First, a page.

Again, the point is this.

The Straight Dope, as I see it is supposed to be a site for straightening out all the things that people commonly believe incorrectly.

Ian’s article IS the things that people commonly believe incorrectly.
A couple decades ago, people believed that one had to be Italian. If I had pointed out that it is not becessary to be Italian, you would have responded, “It’s not a question of right or wrong, nor of errors, it’s a question of perspective. The questioner was not asking “What are the technical rules” but “How does one…” To respond as you did, with a description of canon law, would be ignoring what’s happened for the last 500 years or longer.”

Of course, it was realistically all but impossible for a non-Italian to become Pope. just as it is realistically all but impossible for an ugly, black, female atheist to become President.

As I pointed out, the article has other factual errors in there as well. Again, he wrote the things that people believe, not what is actually correct.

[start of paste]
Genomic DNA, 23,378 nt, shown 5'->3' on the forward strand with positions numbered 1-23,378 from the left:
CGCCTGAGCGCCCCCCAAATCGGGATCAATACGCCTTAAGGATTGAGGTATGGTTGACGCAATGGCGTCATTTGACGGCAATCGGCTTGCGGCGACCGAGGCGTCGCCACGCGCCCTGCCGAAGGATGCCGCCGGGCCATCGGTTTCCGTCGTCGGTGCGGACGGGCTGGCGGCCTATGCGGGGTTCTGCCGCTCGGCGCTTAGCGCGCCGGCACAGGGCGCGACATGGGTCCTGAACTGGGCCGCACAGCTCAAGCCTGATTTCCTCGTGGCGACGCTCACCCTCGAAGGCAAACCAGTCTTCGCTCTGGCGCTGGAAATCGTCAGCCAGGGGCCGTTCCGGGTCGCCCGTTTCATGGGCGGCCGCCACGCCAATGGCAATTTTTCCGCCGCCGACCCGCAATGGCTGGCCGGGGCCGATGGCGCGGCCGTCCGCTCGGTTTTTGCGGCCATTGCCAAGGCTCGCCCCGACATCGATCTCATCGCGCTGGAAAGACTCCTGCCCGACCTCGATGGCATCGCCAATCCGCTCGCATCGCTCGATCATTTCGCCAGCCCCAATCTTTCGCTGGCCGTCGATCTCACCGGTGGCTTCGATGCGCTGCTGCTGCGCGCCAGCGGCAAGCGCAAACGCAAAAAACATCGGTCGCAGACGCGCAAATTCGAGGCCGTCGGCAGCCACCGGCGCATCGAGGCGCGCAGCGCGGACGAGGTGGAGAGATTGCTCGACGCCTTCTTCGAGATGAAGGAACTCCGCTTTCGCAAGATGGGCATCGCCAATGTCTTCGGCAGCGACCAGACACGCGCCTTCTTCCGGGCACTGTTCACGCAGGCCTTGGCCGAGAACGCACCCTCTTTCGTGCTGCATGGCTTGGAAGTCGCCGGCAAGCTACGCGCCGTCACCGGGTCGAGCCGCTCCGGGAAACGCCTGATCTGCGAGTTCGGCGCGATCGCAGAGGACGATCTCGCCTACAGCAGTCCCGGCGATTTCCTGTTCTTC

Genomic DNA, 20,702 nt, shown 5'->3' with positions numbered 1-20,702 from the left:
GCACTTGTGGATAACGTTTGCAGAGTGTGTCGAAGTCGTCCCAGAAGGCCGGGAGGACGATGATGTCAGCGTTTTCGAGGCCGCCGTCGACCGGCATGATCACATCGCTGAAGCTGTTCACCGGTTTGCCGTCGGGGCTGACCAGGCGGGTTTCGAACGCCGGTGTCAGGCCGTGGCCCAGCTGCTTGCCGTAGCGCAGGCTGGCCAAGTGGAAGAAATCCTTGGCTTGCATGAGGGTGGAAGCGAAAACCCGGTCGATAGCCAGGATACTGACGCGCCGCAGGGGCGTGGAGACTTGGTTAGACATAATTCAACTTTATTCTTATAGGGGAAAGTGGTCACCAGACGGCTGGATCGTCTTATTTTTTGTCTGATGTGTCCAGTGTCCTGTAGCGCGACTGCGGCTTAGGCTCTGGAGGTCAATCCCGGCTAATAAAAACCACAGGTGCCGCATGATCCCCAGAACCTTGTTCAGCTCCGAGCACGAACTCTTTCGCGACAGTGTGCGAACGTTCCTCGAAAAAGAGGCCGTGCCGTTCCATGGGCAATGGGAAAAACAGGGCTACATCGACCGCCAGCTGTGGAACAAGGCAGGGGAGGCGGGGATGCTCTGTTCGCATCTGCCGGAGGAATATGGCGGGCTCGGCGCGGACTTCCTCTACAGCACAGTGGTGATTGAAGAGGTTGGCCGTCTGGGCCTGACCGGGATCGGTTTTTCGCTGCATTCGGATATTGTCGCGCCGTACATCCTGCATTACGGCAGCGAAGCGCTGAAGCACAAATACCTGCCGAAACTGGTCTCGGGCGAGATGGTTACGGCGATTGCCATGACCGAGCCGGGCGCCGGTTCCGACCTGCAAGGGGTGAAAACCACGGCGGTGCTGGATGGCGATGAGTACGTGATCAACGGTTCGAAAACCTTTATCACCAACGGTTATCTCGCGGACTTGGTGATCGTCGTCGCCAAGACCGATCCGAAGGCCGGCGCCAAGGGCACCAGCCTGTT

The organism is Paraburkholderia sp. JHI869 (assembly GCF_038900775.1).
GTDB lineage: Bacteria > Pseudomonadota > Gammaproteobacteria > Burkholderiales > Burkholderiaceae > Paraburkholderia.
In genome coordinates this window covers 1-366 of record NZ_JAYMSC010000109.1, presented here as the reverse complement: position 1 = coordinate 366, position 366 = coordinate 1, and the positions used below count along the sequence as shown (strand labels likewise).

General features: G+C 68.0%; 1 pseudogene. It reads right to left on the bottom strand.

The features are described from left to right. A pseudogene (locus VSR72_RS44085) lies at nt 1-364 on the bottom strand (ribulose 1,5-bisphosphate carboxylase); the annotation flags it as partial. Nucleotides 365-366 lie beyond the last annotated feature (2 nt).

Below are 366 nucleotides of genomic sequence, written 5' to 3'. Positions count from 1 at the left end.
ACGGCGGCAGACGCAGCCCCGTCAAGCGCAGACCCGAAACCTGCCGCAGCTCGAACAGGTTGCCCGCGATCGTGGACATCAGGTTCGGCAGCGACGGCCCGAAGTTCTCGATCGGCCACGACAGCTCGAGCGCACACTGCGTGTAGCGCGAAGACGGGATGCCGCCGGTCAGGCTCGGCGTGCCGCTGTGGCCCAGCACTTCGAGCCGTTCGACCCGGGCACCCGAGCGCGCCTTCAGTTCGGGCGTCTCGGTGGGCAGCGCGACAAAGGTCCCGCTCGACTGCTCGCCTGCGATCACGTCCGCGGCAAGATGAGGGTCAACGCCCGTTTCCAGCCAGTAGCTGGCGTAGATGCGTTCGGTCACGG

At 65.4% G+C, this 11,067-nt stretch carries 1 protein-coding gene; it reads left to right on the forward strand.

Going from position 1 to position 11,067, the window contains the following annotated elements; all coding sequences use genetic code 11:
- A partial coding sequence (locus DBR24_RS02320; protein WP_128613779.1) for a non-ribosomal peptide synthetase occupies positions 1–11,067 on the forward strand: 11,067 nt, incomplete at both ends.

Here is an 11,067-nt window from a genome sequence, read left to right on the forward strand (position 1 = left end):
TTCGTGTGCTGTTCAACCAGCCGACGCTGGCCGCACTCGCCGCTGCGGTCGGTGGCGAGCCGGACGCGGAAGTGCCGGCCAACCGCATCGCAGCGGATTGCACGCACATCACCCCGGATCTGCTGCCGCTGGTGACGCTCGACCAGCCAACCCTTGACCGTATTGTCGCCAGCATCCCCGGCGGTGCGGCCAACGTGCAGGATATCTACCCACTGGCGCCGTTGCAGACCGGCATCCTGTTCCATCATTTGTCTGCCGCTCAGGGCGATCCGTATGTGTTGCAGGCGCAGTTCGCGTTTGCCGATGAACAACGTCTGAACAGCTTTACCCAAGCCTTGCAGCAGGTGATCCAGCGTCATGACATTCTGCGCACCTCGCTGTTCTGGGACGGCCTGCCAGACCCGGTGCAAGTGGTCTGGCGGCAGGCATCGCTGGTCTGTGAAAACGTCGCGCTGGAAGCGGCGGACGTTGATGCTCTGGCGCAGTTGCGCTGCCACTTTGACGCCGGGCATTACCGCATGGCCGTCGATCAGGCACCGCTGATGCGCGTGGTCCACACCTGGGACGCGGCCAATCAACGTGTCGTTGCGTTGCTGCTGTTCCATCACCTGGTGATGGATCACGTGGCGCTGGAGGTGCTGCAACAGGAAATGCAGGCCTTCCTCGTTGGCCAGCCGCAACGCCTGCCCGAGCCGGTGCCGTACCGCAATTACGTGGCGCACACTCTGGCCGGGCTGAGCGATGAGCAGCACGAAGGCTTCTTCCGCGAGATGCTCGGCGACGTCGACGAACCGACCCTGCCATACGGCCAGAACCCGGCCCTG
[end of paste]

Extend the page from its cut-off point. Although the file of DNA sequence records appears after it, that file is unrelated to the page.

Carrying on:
The method for creating the different colored smoke is as follows: the ballots are burned after every round of voting. If a pope has been selected, nothing is added to the fire. If no selection has been made, straw straw is mixed with the ballots to create a special black sfumata, to show those waiting outside that there has been no selection.

II. SECRET BALLOT NOT REALLY SECRET - it is necessary to be able to determine how individuals voted.

The “secret ballot” is also not really secret at all, as we conceive of a secret ballot. That is another misconception. Each of the electors is given his own special stationary which contains a unique passage from scripture. The people in charge of the election know which passage goes with which Cardinal. In the case of a very close election, assuming the new Pope is one of the electors, the cardinals in charge may have to check the ballot of the Pope-elect, to make sure he did not vote for himself.
III. ACTUAL VOTE COUNT REQUIREMENT IS NOT A SIMPLE 2/3 - it is far more complicated than that.

The candidate is allowed to vote for himself, but the double-check and ballot accountability is required because of the actual vote count requirements.